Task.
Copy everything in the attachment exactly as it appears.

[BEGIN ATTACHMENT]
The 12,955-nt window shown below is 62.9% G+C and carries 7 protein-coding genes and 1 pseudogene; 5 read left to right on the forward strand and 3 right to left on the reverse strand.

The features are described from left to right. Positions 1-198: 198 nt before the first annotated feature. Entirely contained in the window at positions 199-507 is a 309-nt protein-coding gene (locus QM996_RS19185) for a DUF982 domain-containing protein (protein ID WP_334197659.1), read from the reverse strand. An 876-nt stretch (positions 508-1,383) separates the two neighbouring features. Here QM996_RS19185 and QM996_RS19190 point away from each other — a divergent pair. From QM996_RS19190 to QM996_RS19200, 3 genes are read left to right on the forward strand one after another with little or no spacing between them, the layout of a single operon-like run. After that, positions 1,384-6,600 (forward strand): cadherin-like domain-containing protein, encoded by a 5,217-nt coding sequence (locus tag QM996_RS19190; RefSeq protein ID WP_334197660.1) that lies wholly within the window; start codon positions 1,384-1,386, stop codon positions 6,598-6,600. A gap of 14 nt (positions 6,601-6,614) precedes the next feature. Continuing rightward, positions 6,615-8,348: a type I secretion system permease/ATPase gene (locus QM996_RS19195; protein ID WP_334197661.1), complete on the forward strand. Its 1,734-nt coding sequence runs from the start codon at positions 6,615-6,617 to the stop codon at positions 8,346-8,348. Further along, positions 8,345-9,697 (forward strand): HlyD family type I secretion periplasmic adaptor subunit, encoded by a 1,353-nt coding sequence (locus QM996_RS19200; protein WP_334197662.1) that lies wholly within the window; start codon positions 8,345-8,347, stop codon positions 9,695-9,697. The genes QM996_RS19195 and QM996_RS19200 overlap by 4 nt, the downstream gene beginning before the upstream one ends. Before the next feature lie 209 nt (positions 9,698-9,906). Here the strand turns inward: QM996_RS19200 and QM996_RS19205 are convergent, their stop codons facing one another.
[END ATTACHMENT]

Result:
The 12,955-nt window shown below is 62.9% G+C and carries 7 protein-coding genes and 1 pseudogene; 5 read left to right on the forward strand and 3 right to left on the reverse strand.

The features are described from left to right. Positions 1-198: 198 nt before the first annotated feature. Entirely contained in the window at positions 199-507 is a 309-nt protein-coding gene (locus QM996_RS19185) for a DUF982 domain-containing protein (protein ID WP_334197659.1), read from the reverse strand. An 876-nt stretch (positions 508-1,383) separates the two neighbouring features. Here QM996_RS19185 and QM996_RS19190 point away from each other — a divergent pair. From QM996_RS19190 to QM996_RS19200, 3 genes are read left to right on the forward strand one after another with little or no spacing between them, the layout of a single operon-like run. After that, positions 1,384-6,600 (forward strand): cadherin-like domain-containing protein, encoded by a 5,217-nt coding sequence (locus tag QM996_RS19190; RefSeq protein ID WP_334197660.1) that lies wholly within the window; start codon positions 1,384-1,386, stop codon positions 6,598-6,600. A gap of 14 nt (positions 6,601-6,614) precedes the next feature. Continuing rightward, positions 6,615-8,348: a type I secretion system permease/ATPase gene (locus QM996_RS19195; protein ID WP_334197661.1), complete on the forward strand. Its 1,734-nt coding sequence runs from the start codon at positions 6,615-6,617 to the stop codon at positions 8,346-8,348. Further along, positions 8,345-9,697 (forward strand): HlyD family type I secretion periplasmic adaptor subunit, encoded by a 1,353-nt coding sequence (locus QM996_RS19200; protein WP_334197662.1) that lies wholly within the window; start codon positions 8,345-8,347, stop codon positions 9,695-9,697. The genes QM996_RS19195 and QM996_RS19200 overlap by 4 nt, the downstream gene beginning before the upstream one ends. Before the next feature lie 209 nt (positions 9,698-9,906). Here the strand turns inward: QM996_RS19200 and QM996_RS19205 are convergent, their stop codons facing one another.